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Ibsen's "A Doll’s House" Gets New Lease

Culture Watch
tags: theater review, A Dolls House Part Two



Bruce Chadwick lectures on history and film at Rutgers University in New Jersey. He also teaches writing at New Jersey City University. He holds his PhD from Rutgers and was a former editor for the New York Daily News. Mr. Chadwick can be reached at bchadwick@njcu.edu.


At the conclusion of Henrik Ibsen’s classic 1879 play A Doll’s House, heroine Nora Helmer turns her back on her husband and children and leaves home, penniless and jobless, slamming the door behind her.

What did happen to Nora after her abrupt and defiant departure? In his new play A Doll’s House, Part Two, playwright Lucas Hnath tells you. It is not a pretty story, either.

The play, a sizzling, thunderous triumph, which opened last night at the Barrington Stage Company, 30 Union Street, in Pittsfield, Massachusetts, begins with Nora knocking on the door of her Norwegian home 15 years later. Servant Anne Marie, who knew she was coming, throws it wide open and embraces the woman, now in her mid-forties. Nora is there, she tells her old friend, to get an official divorce from her husband so that she can defend herself in a lawsuit.

Anne Marie fills her in on what happened in her old home-sweet-home after she departed long ago and never spoke to her husband or three children again. Basically, Anne Marie tells her, they all pretended that she was dead. How, then, can she rise from the dead to win a divorce?

Not to worry, the servant says. She sends Nora to her daughter, all grown up, who does not even remember what her mom looked like. The daughter, smart as a whip and a conniving schemer if there ever was one, has concocted a clever plan to smooth over all the ruffles in family history. She tells Nora to stay dead. The daughter, Emmy, explains to her that she knows people and can slip a forged death certificate into the town’s records to prove that Nora went straight from slamming the door to the Pearly Gates.

Nora is flabbergasted. That is not at all what she wanted. Nora wanted to resume her life, not be shut out of it. She wanted to reclaim her vitality as woman and to assert her fame with her numerous women’s rights books (all written under a pseudonym).

She tells the story of her missing years to Emmy, and later to her husband, Torvald. The tale, a sad and sweeping melodrama, created by playwright Hnath, is a tear jerker. Nora lived alone for years, slept in a cabin in the woods and for several years simply did not speak. She engaged in several romances that turned out to be disasters. Life was misery and not the feminist triumph she had hoped it would be. She did have her books, but nobody knew she wrote them. No parades for her.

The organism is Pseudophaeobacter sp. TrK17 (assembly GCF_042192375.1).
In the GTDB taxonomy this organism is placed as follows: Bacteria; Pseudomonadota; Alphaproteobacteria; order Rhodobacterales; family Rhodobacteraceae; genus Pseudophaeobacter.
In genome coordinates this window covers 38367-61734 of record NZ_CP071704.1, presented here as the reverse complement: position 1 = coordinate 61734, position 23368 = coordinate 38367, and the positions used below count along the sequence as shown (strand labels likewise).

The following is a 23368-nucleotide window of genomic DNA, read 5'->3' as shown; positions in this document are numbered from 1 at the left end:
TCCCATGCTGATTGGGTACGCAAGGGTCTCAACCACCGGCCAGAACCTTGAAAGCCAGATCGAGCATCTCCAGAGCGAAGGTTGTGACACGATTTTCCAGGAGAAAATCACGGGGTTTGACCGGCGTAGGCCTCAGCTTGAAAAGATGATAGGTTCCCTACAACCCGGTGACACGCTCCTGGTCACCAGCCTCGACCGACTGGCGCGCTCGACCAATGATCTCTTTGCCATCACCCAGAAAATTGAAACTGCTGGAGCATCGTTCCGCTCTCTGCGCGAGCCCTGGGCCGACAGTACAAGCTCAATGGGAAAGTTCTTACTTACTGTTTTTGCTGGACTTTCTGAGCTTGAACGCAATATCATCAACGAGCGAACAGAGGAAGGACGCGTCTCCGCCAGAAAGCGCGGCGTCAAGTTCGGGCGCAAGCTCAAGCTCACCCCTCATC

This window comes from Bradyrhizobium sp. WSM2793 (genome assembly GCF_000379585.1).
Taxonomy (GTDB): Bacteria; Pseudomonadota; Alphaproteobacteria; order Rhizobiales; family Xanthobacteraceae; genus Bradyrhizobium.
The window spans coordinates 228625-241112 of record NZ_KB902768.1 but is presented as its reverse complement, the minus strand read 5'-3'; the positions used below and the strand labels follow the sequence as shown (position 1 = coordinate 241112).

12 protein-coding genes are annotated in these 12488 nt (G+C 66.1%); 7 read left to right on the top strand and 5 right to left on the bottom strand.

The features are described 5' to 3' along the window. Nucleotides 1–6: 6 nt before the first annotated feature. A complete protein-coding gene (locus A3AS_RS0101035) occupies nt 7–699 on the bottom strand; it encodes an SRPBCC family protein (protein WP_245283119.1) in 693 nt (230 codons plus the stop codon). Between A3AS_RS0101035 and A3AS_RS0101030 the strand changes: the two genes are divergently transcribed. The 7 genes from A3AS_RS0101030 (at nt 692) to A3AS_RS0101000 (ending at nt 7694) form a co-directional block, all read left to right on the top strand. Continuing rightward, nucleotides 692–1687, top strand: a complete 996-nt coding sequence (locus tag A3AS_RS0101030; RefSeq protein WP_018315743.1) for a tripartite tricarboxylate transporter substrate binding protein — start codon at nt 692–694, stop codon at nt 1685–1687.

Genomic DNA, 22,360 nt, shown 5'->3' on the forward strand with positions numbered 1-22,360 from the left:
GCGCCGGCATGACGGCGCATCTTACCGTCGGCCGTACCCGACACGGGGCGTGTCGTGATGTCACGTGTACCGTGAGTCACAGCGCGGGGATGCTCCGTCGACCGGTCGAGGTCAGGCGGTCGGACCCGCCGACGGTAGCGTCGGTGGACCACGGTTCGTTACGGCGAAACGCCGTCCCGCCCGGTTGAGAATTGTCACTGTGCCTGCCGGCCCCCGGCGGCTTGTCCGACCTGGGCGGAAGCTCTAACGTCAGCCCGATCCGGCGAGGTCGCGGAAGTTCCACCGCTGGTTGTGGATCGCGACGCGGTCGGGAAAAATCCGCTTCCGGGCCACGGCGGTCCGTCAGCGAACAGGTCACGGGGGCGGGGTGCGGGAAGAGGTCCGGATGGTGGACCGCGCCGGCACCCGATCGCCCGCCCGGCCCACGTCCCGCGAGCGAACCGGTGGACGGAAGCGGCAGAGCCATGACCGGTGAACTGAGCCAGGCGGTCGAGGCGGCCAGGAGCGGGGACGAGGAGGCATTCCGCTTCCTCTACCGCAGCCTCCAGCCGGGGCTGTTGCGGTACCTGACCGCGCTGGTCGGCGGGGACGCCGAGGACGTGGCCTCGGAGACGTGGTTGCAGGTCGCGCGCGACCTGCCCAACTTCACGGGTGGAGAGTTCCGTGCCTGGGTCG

What will her daughter and husband do now? Do they stonewall and make her play dead or embrace not-so-good-old mom from days gone by, give her the divorce and new life she desires?

Doll’s House, Part Two is pretty flat during its first half, but it comes alive, like someone stepping on a live wire, when Nora meets her daughter after fifteen years. All four actors stay in overdrive and on fire for the rest of the play, leaving the audience gasping at the end.

Nora’s women’s rights books did not change the world that much, despite her dreams. Anne Marie and Emmy tell her that they might have done more harm than good. How many happy marriages did she ruin with her exuberant don’t-stand-by-your man advice? She also wrecked the lives of her husband and kids.

It was a triumphant door-slam years ago, cheered by feminists worldwide, but, in fact, did she do the wrong thing by stomping out?

The playwright does not come to any conclusions, just suggesting that on marital issues the world is not black and white but a deep and shady grey. Who is really right and who is really wrong? Or is there a middle ground?

Do these two need a new Norwegian marriage manual or a chat with Dr. Phil?

One thing that haunts the play, and I loved this, is the continued playing of the 1963 hit song by Lesley Gore, “You Don’t Own Me” in which the female singer tells her man to stop trying to smother her.

A husband certainly does not own his wife, but she does not own him, either.

Director Joe Calarco does a fine job making this an exciting production, full of confrontation, even though the play has just four characters and all of the action takes place in one room. He gets superb performances from his quartet of gifted actors. Laila Robins is a superb, roaring. soaring Nora Helmer, so tightly wound up and worried that at one point she nearly twists herself into the ground, lying limp on the floor, exhausted. Husband Torvald Helmer, portrayed wonderfully by Christopher Innvar, is a battered and meek partner at the start of the play, but by the end he is a fierce marital warrior, too. Ashley Bufkin is deliciously devious as daughter Emmy and Mary Stout is an in-charge and effective servant.

You wish that there was more Norwegian history in this play, set in 1894, but, then again, perhaps the success of the play is that the story could take place anywhere, and in any era. It would be perfect here in the United States today. These kind of husband/wife arguments rattle houses and apartments from New York to Seattle every day.

This is real grist for the #MeToo generation of women now, as it was back in the early 1970s, the start of the contemporary women’s movement. This majestic and forceful play will make people talk, both men and women, and, again, redefine marriage.

PRODUCTION: The play is produced by the Barrington Stage Company. Scenic Design: Brian Prather, Costumes: Jen Caprio, Lighting: Chris Lee, Sound: Lindsey Jones. It is directed by Joe Calarco. It runs through July 28.


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